11.59pm on 13 September 2020
Second Step: Social gatherings - regional Victoria
Your questions answered
Seeing friends and family outside
Restrictions from 11:59pm 13 September
You can meet in a group of up to five people outdoors. The five people can only live in two households. This means you can only meet up with friends or family members who live in one house together at one time.
Babies under 12 months of age are not included in the five-person limit
Is there a limit on the number of people I can see outdoors?
Yes, you can only meet up as a group of five people from a maximum of two households. This is to limit the number of households coming to contact with each other. Infants under the age of 12 months are not included in this cap.
What is a “public outdoor place”? Does this mean I can have people over for a barbeque?
A public outdoor place is a park or garden, outside of the home. You can only have someone over for a barbeque if they are in your ‘single social bubble’. A picnic in the park with physical distancing would also be an allowed social interaction.
Can I meet friends or family in a public place?
From 11:59 pm on Sunday 13 September, you can meet in a group of up to five people outdoors. The five people can only live in two households. This means you can only meet up with friends or family members who live in one other house at one time. This is to reduce the risk of spreading coronavirus (COVID-19) between multiple households. Infants under 12 months of age are not included in the cap.
When you leave home you must wear a face covering, unless an exception applies.
Remember to keep at least 1.5 metres distance between you and anyone you don’t live with.
Social bubbles and visitors to your home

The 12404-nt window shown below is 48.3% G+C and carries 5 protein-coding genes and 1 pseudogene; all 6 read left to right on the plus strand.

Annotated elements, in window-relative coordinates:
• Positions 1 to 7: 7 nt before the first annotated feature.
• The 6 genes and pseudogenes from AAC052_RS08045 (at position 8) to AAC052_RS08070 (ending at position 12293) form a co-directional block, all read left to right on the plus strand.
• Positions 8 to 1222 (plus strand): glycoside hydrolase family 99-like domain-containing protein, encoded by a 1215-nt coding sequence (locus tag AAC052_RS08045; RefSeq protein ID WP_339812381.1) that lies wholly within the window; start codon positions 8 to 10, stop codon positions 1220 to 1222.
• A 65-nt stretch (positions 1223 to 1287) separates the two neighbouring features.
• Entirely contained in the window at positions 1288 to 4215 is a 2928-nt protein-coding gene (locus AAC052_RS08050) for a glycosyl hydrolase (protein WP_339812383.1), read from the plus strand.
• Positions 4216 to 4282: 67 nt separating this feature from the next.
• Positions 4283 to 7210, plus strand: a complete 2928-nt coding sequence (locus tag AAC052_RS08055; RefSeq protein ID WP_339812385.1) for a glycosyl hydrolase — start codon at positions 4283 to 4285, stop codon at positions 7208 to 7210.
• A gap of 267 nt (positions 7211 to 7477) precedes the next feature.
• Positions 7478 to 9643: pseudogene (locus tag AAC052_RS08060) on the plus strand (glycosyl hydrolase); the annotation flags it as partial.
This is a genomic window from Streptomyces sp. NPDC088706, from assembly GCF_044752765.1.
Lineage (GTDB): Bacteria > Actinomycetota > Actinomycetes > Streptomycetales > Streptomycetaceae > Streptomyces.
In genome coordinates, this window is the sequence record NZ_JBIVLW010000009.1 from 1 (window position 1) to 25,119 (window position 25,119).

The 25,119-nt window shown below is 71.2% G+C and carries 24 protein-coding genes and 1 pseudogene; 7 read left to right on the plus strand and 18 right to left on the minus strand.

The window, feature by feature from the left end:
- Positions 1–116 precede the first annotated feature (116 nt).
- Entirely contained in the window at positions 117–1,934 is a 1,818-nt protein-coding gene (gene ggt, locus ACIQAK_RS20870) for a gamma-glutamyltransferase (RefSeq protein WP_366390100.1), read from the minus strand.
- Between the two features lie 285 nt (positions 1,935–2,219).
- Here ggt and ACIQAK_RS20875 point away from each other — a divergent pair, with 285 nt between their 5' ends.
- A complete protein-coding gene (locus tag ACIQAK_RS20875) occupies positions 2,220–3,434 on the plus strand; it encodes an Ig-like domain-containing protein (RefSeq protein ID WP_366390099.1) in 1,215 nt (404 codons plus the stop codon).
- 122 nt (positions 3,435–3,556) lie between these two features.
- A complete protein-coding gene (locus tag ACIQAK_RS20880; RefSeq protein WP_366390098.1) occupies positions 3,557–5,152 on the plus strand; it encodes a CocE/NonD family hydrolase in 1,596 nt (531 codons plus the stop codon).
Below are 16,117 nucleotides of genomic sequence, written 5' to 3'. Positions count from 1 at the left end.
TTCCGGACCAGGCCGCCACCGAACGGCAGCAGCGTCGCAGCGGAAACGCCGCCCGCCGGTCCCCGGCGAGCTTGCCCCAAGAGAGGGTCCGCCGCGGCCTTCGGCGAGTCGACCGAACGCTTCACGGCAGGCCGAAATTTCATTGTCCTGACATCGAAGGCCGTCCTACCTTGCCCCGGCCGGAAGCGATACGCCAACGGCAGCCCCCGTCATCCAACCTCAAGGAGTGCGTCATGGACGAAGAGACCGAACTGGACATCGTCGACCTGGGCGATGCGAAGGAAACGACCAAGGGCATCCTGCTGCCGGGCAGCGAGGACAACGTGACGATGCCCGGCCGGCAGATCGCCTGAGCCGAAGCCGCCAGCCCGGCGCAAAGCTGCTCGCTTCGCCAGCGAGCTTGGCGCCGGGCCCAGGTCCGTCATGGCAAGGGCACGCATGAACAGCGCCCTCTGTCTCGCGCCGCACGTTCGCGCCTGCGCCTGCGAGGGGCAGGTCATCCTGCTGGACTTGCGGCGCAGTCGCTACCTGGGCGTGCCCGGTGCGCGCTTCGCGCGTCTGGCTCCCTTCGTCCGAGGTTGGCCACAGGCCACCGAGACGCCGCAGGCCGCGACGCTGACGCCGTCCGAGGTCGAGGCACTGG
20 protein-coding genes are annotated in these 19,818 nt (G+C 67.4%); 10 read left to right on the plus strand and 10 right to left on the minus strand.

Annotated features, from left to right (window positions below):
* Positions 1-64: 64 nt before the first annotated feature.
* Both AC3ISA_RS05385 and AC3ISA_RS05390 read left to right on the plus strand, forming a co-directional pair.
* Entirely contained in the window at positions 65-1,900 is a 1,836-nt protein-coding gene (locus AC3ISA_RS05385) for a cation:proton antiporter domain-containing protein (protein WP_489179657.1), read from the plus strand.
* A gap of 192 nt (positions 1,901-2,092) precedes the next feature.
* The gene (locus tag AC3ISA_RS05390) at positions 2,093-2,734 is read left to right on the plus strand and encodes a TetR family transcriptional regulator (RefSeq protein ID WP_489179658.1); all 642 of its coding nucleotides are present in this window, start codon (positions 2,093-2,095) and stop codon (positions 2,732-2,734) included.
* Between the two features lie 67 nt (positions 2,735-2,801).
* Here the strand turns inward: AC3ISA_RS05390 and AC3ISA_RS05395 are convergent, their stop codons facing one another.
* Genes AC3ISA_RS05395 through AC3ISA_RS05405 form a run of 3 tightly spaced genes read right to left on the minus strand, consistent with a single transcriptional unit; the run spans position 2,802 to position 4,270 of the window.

Restrictions from 11:59pm 13 September
- If you live alone you can form a social bubble with one other person.
- If you are a single parent/guardian, with children under the age of 18 or caring for a person with a disability or illness over the age of 18, you can form a social bubble with one other person.
- The person you form a social bubble with can visit you at your home.
- You can visit the person you form a bubble with at their home. If they live with someone else then you can only visit them at their home when they are home alone.
- A face covering must be worn during visits to your social bubble. When you are eating or drinking you can remove your face covering but you should keep 1.5 metres between yourself and others.
- If the person you form a bubble with has children or dependents under 18 years of age, then they can bring their children or dependents with them when they visit you.
- You can only form a bubble with someone who lives in regional Victoria.
- The person you form a bubble with needs to be the same person throughout the Second Step. The person you form a bubble with can’t form a bubble with someone else.
How many visitors can I have to my house?
You cannot have social visitors to your home. People can enter your home for care or other compassionate reasons, and for work or education services. If you live alone or you are a single parent, you can form a social bubble with one other person. That person can visit you at your home.
What does a ‘single social bubble’ mean?
The single social bubble concept is a way to support people who may be feeling isolated while balancing the coronavirus (COVID-19) transmission risk.
From 11:59pm 13 September, if you live alone or are a single parent/guardian (with dependent children under 18 years or are caring for a person with a disability or illness over the age of 18) you can create a ‘single social bubble’ by nominating one other person to be a part of your bubble. This will mirror the existing intimate partner arrangements.
You can have the person you form a bubble visit your home. Your nominated person can be from a household or share house, and you are also able to visit them in their home, but only when they are alone.
This needs to be the same person throughout the Second Step. A face covering must be worn for all interactions within the ‘single social bubble’.
Who can be in my ‘single social bubble’?
A single person living alone, or a single parent (with dependent children under 18 years 18 or caring for a person with a disability or illness over the age of 18), can nominate whomever they choose to be in their ‘single social bubble’. You cannot nominate an entire household – it must be one person.
If the nominated person has children that cannot be left unattended, and there is no one else to care for them, the children can attend a visit.